Injured? Contact Sinas Dramis for a free consultation.


Ivezaj v Simon and Esquivel; (COA-UNP, 10/6/2009, RB #3092)


Michigan Court of Appeals; Docket #287152; Unpublished
Judges Murray, Markey, and Borrello; unanimous, per curiam
Official Michigan Reporter Citation: Not applicable, Link to Opinion alt

Permanent Serious Disfigurement Definition [3135(1)] 
Serious Impairment of Body Function Definition (Kreiner Era - 1996-2010) [3135(7)]
Causation Issues [3135]
Evidentiary Issues [3135]

Not applicable

In this unanimous unpublished per curiam opinion, decided without oral argument, the Court of Appeals dealt with the statutory definition of serious impairment of body function, as interpreted by the Supreme Court’s decision in Kreiner v Fischer [Item No. 2428] and affirmed the trial court’s Order granting summary disposition in favor of defendant on plaintiff’s claim for noneconomic damages.

The plaintiff in this case sustained ill-defined injuries to his neck, back, and shoulder. He also sustained a closed-head injury and permanent disfigurement from a scar in his hairline.

In affirming, the court noted that plaintiff’s injuries to his neck, back, and shoulder were not supported by objective evidence. According to the court, there is almost nothing in the medical records which show detectable problems with his neck and back and only objectively manifested problems with his shoulder. However, the court noted that plaintiff had problems with his shoulder for at least three years before the accident. In regard to plaintiff’s closed-head injury, the court noted that there was evidence that plaintiff’s cognitive testing before and after the accident showed that at both times he was performing at below-average levels. Therefore, the court agreed that plaintiff failed to meet his burden of establishing that the accident caused his impairment. Finally, the court determined that plaintiff failed to show that his scar constituted a serious permanent disfigurement. In reaching this conclusion, the court noted that plaintiff only presented one photograph which showed a high cut on his head. However, plaintiff’s deposition testimony indicated that the scar goes into his hairline a few inches. In addition, there is no evidence that the scar is visible or that it cannot be made invisible with cosmetic surgery. In this regard, the court stated:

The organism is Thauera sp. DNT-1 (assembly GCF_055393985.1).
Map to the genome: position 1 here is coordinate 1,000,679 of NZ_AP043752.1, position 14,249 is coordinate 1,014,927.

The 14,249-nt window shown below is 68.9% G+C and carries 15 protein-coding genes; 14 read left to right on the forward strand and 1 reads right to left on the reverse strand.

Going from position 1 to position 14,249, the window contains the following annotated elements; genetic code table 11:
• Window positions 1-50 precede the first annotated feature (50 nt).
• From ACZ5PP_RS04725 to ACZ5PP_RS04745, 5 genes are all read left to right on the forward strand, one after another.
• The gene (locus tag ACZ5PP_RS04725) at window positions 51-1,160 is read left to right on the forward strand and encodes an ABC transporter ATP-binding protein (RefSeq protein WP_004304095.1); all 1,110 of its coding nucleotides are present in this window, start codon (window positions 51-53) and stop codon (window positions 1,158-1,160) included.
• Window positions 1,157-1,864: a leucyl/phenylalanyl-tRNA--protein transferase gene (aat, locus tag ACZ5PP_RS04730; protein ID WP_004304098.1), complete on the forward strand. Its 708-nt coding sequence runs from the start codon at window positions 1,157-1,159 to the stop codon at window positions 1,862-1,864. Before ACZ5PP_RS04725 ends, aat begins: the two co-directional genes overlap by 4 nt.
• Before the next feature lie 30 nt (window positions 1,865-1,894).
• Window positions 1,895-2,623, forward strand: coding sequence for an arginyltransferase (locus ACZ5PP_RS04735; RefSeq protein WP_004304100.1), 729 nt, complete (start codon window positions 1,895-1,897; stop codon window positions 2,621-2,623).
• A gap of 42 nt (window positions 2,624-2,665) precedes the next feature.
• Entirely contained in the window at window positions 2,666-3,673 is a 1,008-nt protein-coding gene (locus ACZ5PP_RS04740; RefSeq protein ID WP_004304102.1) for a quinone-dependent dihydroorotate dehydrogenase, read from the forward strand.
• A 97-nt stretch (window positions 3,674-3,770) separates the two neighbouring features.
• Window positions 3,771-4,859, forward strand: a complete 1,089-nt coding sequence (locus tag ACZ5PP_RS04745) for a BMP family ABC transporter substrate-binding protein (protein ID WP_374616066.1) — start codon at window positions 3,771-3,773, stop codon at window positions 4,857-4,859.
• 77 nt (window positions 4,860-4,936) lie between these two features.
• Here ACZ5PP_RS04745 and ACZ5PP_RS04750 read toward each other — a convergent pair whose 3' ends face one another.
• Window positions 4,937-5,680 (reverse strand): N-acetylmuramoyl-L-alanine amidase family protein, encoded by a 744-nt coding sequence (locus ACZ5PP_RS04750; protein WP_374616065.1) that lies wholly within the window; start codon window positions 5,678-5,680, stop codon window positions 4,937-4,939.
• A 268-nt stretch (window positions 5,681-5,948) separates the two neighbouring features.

Plaintiff’s complaints about his neck, back, and shoulder are . . . not supported by objective evidence. There is almost nothing in the medical record showing medically detectable problems with his neck and back, and the only objectively manifested problems with his shoulder, once the initial emergency treatment was complete, are those documented after he reinjured it in early 2006. Moreover, the record shows that he had had problems with his shoulder for at least three years before the accident, so there is no proof that the accident made him more prone to reinjury.

[R]egarding plaintiff’s alleged closed head injury, . . . defendants provided test results from 2004, before the accident, which show plaintiff was at that time performing below his expected level and suffering from emotional impairment. There is no indication Dr. Van Horn had the advantage of seeing these pre-accident test results; in contrast, defendants’ experts’ analyses make note of the earlier tests. Consequently, we agree plaintiff failed to meet his burden of establishing that defendants’ conduct caused the impairment, consistent with the general elements of proof for negligence claims.

Turning . . . to plaintiff’s allegations concerning his scar, we find that plaintiff has not shown it to be a serious permanent disfigurement. . . .  The sole photograph plaintiff provided was taken only a week after the accident; it shows a cut high on plaintiff’s head, consistent with the drawings in the emergency treatment record. Plaintiff’s deposition testimony indicates no more than that the scar goes back a few inches into his hairline. There is no evidence that it is visible on his face, or that it cannot be made more invisible with cosmetic surgery. Thus, the evidence does not support plaintiff’s allegations that the scar is either permanent or seriously disfiguring.”
(emphasis in original)

Michigan auto accident attorney Stephen Sinas is the lead editor of the appellate case summaries published on this site regarding the Michigan auto insurance law. To learn more about how Stephen Sinas and how the Sinas Dramis Law Firm can help you if you have been injured in a Michigan auto accident, visit

Copyright © 2024  Sinas Dramis Law Firm, George Sinas, Stephen Sinas.
All Rights Reserved.
Login (Publishers Only)